Arizona Starts Implementing “Papers Please” Law

By: Tuesday June 26, 2012 5:24 pm

A day after getting a ruling that would not take down the “show your papers” section of their immigration law, Arizona rushed to implement the section at the local law enforcement level. The state has specific guidelines to use to determine when to ask for immigration papers, but they’re so broad as to capture just about everyone stopped by a cop.

 

Arizona Immigration Ruling Has Major Implications for Other States

By: Tuesday June 26, 2012 8:40 am

The Supreme Court ruling on the Arizona immigration law may have its greatest impact on how it affects copycat laws across the country. The harshest of the ones already passed, in Alabama, faces some challenges after the court ruling.

More on Today’s Arizona Immigration Ruling

By: Monday June 25, 2012 6:10 pm

I recognize that the portion of the law the Court left intact, the “show me your papers” measure, was most certainly the most important. But the Court didn’t “uphold” that part of the law in any way. They basically let it work its way through the lower courts, based on actual enforcement actions, while saying they did not have the authority to pre-empt it at this time.

Supreme Court: No HC Ruling, But No Change to Citizens United, Pre-Emption of Most of Arizona Immigration Law, Overturn on Life Sentences for Juveniles

By: Monday June 25, 2012 8:04 am

There will be no ruling on the Affordable Care Act today, per the fine folks at SCOTUSBlog. However, three other consequential rulings did get announced, including important rulings on Arizona’s immigration law and the Montana challenge to Citizens United.

Come Saturday Morning: Minnesota ALEC Members Pretend ALEC Is Impotent

By: Saturday March 17, 2012 6:45 am

Welcome to Bizarro World, where black is white, up is down, the fire department starts fires and ALEC is just a bunch of toothless eunuchs holding a debating society.

Private Prisons Don’t Save Money in Arizona

By: Thursday January 19, 2012 2:15 pm

Private prison companies don’t make money by generating more revenue; they make it by cutting costs, in things like maintenance, security, and medical care provided to prisoners. So private prisons simply don’t offer better or even equivalent services and conditions compared to state-run facilities. But the findings of the audit may surprise those who aren’t familiar with this blog or the industry: the state wouldn’t actually save any money by privatizing its prisons. That’s right; even though they pay less, offer less benefits, cherry-pick the cheapest prisoners, and cut corners in every area of operations, private prisons cost just about as much to operate in Arizona as state-run facilities.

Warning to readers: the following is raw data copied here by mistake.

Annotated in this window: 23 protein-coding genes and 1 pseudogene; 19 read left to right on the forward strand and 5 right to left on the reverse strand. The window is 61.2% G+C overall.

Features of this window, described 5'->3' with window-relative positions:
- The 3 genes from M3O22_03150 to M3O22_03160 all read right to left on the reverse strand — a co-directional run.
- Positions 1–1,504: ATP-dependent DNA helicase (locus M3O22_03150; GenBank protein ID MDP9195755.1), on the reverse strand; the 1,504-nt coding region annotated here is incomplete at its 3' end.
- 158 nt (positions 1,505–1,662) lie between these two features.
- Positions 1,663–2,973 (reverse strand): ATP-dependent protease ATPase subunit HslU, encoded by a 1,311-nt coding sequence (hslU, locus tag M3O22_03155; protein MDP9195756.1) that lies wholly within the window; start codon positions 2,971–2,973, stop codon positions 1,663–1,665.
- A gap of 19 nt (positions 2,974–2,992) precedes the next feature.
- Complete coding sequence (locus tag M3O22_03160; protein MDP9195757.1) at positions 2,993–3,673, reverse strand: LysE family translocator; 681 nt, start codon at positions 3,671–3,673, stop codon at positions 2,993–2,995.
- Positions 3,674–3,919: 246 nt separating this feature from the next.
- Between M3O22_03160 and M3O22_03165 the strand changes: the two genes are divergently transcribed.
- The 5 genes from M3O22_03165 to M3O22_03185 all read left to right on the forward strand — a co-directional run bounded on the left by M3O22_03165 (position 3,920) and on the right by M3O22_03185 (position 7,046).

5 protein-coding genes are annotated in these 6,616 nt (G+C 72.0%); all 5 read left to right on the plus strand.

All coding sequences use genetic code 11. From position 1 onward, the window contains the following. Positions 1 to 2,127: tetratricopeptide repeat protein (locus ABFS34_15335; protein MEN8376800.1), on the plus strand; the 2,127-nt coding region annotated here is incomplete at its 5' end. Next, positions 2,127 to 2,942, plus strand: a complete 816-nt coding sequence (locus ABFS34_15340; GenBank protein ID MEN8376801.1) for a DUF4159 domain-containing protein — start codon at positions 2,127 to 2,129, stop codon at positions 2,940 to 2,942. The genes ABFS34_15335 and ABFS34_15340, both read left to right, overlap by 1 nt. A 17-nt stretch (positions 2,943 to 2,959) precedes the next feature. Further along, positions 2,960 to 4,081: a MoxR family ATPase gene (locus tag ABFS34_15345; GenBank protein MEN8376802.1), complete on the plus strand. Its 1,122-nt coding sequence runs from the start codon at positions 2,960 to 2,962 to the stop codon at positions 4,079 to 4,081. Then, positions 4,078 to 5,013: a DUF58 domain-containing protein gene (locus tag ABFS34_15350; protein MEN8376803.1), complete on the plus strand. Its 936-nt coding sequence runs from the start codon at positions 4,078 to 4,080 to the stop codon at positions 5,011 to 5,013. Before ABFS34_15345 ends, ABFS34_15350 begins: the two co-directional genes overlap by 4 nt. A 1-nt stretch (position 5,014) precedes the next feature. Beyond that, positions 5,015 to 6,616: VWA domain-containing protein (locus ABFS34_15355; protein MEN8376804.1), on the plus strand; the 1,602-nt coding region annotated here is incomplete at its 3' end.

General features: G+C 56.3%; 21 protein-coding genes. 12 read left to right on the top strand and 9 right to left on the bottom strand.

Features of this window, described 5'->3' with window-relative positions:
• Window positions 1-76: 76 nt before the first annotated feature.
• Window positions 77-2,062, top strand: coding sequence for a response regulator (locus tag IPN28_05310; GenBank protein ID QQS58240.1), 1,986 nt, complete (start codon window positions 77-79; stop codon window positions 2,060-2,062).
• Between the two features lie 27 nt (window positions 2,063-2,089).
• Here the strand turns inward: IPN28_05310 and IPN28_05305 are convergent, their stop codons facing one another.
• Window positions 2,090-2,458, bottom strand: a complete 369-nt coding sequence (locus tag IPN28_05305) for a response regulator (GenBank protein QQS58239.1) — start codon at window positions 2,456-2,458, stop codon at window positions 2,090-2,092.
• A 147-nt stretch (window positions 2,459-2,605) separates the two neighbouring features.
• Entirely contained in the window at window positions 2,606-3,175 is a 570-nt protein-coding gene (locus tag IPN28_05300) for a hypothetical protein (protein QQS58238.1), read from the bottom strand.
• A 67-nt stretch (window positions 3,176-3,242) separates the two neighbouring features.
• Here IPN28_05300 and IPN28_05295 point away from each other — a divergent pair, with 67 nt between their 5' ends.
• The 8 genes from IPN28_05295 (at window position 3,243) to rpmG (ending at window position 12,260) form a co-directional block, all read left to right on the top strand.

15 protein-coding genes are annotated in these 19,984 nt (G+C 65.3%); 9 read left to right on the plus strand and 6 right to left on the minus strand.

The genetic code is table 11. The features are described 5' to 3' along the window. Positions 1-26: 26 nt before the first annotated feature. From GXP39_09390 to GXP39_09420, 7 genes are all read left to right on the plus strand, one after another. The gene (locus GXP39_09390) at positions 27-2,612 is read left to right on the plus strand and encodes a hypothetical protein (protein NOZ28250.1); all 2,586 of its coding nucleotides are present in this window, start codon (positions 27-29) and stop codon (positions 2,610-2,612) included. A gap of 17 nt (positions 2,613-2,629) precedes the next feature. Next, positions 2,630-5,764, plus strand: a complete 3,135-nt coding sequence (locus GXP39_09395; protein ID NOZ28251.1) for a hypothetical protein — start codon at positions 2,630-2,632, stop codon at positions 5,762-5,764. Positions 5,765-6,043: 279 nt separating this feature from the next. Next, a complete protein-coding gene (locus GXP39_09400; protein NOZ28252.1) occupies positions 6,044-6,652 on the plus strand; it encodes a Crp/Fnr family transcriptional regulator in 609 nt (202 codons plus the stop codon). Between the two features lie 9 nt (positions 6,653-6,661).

Ruling on Alabama Immigration Law Validates “Papers Please” Aspects of SB1070

By: Thursday September 29, 2011 7:00 am

When I first heard about the ruling from a federal judge in the Alabama immigration law case, I thought that most of the more egregious aspects of the law were enjoined. Only upon further inspection did I realize that the judge declined to issue a preliminary injunction for some of the most controversial parts.

Private Prisons: Pay to Play

By: Thursday July 28, 2011 4:00 pm

Two interesting pieces here regarding the influence the private prison industry wield in its political affiliations and activities. Most of the reason the industry has been so successful in securing contracts despite decades of failing to perform is the cozy relationship it has cultivated with state and federal officials who control the disbursement of public funds and criminal justice sentencing. They cultivate these relationships through donating to individual politicians and various campaigns they embark upon, but also through hiring professional lobbyists to promote their will while the legislature is in session.

Exclusive: Interview with Lady Gaga’s “You and I” Boy from Phoenix Concert

By: Thursday August 5, 2010 4:30 pm

Amelec is an undocumented LGBTQ activist in Arizona, where local and federal government work hand in hand to target immigrants in the most severe anti-immigrant climate in the country. Last week, Amelec, who has lived in the U.S. since age 2, met with Lady Gaga before her Phoenix concert and told her about how his brother was recently deported even though he would have been eligible for legal status under the DREAM Act now pending in Congress. This is an interview with Amelec.

Brewer Shrinking from Fight on Arizona Immigration Law?

By: Monday August 2, 2010 11:50 am

And as the facts pile up, and Brewer potentially steps away from a fight, if the US Citizenship and Immigration Service follows through with their memo on how they can offer a path to citizenship without Congressional action, then only one side would be on the offense.

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